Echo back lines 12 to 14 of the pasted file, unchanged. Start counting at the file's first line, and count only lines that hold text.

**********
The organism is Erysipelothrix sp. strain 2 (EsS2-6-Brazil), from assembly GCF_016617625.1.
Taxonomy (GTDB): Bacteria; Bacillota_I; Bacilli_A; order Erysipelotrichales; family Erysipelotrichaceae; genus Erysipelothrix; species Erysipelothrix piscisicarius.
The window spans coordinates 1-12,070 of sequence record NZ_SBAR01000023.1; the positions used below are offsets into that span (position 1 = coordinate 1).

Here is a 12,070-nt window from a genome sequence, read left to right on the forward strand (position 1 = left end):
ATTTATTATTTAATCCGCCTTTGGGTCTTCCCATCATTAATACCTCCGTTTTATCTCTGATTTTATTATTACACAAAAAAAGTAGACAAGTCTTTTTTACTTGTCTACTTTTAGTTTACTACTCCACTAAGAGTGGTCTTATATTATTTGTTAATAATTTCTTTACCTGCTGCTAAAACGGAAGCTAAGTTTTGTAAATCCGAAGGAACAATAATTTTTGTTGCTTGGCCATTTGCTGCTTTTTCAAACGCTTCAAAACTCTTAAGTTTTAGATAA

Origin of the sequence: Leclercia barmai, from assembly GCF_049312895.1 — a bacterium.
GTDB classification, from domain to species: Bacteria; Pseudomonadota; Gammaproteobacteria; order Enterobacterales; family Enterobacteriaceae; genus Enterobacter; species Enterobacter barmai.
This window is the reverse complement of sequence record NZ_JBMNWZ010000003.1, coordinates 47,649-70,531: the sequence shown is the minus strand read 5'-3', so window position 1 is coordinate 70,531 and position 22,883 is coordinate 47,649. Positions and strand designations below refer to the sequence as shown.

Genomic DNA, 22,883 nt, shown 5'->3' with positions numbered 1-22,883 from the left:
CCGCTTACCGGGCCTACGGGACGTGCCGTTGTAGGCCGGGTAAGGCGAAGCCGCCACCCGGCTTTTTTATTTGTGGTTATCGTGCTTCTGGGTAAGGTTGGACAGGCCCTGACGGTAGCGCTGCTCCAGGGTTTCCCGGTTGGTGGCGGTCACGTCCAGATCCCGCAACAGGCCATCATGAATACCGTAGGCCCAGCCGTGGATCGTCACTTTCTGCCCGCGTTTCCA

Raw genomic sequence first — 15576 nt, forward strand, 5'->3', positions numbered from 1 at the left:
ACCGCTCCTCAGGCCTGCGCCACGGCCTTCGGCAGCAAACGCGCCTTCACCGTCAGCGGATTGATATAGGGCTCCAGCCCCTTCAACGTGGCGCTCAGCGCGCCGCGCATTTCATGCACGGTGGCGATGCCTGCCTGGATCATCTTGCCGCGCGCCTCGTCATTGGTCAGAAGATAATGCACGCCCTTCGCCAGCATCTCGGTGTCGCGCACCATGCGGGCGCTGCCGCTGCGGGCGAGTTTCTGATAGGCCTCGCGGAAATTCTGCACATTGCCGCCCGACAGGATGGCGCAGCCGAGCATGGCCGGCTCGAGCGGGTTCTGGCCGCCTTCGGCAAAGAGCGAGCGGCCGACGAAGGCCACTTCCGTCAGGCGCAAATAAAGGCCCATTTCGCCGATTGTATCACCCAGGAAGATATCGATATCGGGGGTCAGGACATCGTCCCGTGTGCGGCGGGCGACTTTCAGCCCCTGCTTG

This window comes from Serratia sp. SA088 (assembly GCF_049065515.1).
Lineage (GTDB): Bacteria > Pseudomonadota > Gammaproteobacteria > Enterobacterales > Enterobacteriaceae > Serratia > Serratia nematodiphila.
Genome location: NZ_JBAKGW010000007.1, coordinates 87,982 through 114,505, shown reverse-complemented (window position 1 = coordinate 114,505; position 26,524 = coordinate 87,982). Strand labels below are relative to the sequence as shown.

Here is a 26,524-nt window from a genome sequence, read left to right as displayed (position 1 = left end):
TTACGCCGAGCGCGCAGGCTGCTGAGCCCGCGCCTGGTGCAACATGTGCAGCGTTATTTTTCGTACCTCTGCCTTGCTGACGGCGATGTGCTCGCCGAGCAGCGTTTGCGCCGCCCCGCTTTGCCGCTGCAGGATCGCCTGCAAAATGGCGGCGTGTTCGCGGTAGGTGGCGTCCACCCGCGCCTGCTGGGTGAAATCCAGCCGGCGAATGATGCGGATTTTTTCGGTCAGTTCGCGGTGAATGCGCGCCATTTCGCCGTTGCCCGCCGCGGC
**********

ACCGCTCCTCAGGCCTGCGCCACGGCCTTCGGCAGCAAACGCGCCTTCACCGTCAGCGGATTGATATAGGGCTCCAGCCCCTTCAACGTGGCGCTCAGCGCGCCGCGCATTTCATGCACGGTGGCGATGCCTGCCTGGATCATCTTGCCGCGCGCCTCGTCATTGGTCAGAAGATAATGCACGCCCTTCGCCAGCATCTCGGTGTCGCGCACCATGCGGGCGCTGCCGCTGCGGGCGAGTTTCTGATAGGCCTCGCGGAAATTCTGCACATTGCCGCCCGACAGGATGGCGCAGCCGAGCATGGCCGGCTCGAGCGGGTTCTGGCCGCCTTCGGCAAAGAGCGAGCGGCCGACGAAGGCCACTTCCGTCAGGCGCAAATAAAGGCCCATTTCGCCGATTGTATCACCCAGGAAGATATCGATATCGGGGGTCAGGACATCGTCCCGTGTGCGGCGGGCGACTTTCAGCCCCTGCTTG

This window comes from Serratia sp. SA088 (assembly GCF_049065515.1).
Lineage (GTDB): Bacteria > Pseudomonadota > Gammaproteobacteria > Enterobacterales > Enterobacteriaceae > Serratia > Serratia nematodiphila.